This October, The Blockheads partner with young artists to shed light on domestic violence with their world-premiere of James McCliondon’s new dark fairytale, Pooka.
Theater in the Now sits down with Lucio Nieto, Artistic Director of The Blockheads: Young Artists’ Collective, to talk about their first original play, partnering with students from United Nations International School, raising awareness on domestic violence, and their next step as a collective after receiving their non-profit status through Fractured Atlas.
When did you discover James McClindon’s Pooka?:
In November 2015 we placed a call on Playbill.com seeking undiscovered plays with a passion for social justice, the ability to engage with a 21st century audience, and challenge conventional ways of thinking. We received around 200 submissions and out of the lot, we presented three as a reading series in May of this year. With James’ blessing, we’ve continued working on his piece. This will be our first production of a new play.
Tell us about the partnership with UNIS and what inspired the creation of the costume pieces?
I was lucky enough to know Tim Hall, the middle school’s Theatre Arts teacher. He directed Lion King last year at UNIS and I was immediately awestruck when I saw the production design. I’d learned that the set was designed by the extraordinary Madalena Parreira with the construction of the pieces by the middle and high school students in the art department. When we approached Madalena about a possible partnership, she was just as thrilled as we were to introduce this project to her talented students. It’s been an unforgettable three weeks with Madalena and these incredible young artists. This partnership has been inspiring to the Blockheads and we are looking forward to the next opportunity we have to work with them.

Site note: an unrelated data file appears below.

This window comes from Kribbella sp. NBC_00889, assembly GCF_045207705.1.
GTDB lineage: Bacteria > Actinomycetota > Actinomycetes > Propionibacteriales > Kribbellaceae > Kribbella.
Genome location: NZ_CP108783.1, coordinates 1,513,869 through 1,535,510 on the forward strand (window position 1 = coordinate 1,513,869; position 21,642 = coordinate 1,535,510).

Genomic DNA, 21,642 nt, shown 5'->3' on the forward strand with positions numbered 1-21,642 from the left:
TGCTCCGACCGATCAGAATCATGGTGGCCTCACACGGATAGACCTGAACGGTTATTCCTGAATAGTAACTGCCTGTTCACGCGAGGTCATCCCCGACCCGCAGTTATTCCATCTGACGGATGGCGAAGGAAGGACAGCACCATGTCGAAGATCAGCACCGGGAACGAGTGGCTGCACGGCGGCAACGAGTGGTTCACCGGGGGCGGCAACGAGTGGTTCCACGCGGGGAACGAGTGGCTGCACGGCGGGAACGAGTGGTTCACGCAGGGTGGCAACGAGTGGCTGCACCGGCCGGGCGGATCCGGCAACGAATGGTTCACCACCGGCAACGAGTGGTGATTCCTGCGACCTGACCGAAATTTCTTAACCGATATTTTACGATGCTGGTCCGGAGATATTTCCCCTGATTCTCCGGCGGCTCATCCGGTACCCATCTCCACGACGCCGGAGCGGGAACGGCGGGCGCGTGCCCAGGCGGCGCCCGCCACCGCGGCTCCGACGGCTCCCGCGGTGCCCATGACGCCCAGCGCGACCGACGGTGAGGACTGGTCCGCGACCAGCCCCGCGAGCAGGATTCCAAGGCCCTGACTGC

As a collective, part of your mission is to increase awareness on social justice issues through your work. What can the audience take away from Pooka?
Well, we open our show in October, which happens to be the month raising awareness on domestic violence. Of course, as fate would have it, one of the central themes in Pooka is exactly that. With the unique creations from the team at UNIS, we are holding a silent auction at the end of the run selling the hand-crafted pieces designed by the students. All of the proceeds will benefit Safe Horizons–the nation’s leading victim assistance organization. Their mission is to provide support, prevent violence, and promote justice for victims of crime and abuse, their families and communities.
What can we expect next from The Blockheads: Young Artists’ Collective?
As of right now, we are presenting Pooka as our work-in-progress. It’s been such a blast getting this play on its feet. With only two performances, we are presenting something that could potentially be re-mounted next Spring with a larger budget and an extended run. Hopefully, now that we are recognized as a 501(c)(3) non-profit status under Fractured Atlas, our next step is to fundraise for our upcoming productions. As a company, we are learning the mold of our business model. We will be accepting submissions from playwrights this Fall to hold our 2nd New Works Festival in early 2017. We are hungry to develop new text and explore fresh ideas with emerging playwrights.
Details on Pooka:
October 8th at 9:30pm
October 9th at 7:00pm
Tickets: $8 online | $12 at door
151 W 146th St. 8th Fl
New York, NY 10036
Written by James McClindon
Directed by Lucio Nieto
Produced by Michael Finnigan & Alicia G Lopez
Assistant Directed by Gisell Arismendi
Associate Produced by Louise Oliver
Music by Chris Gorman
Art Design by Madalena Parreira (UNIS)
Light and Sound by Michael Witherell
Alicia G Lopez
Visit www.weareblockheads.com to learn more about The Blockheads.
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“We are unapologetically not perfect, we’re Blockheads.”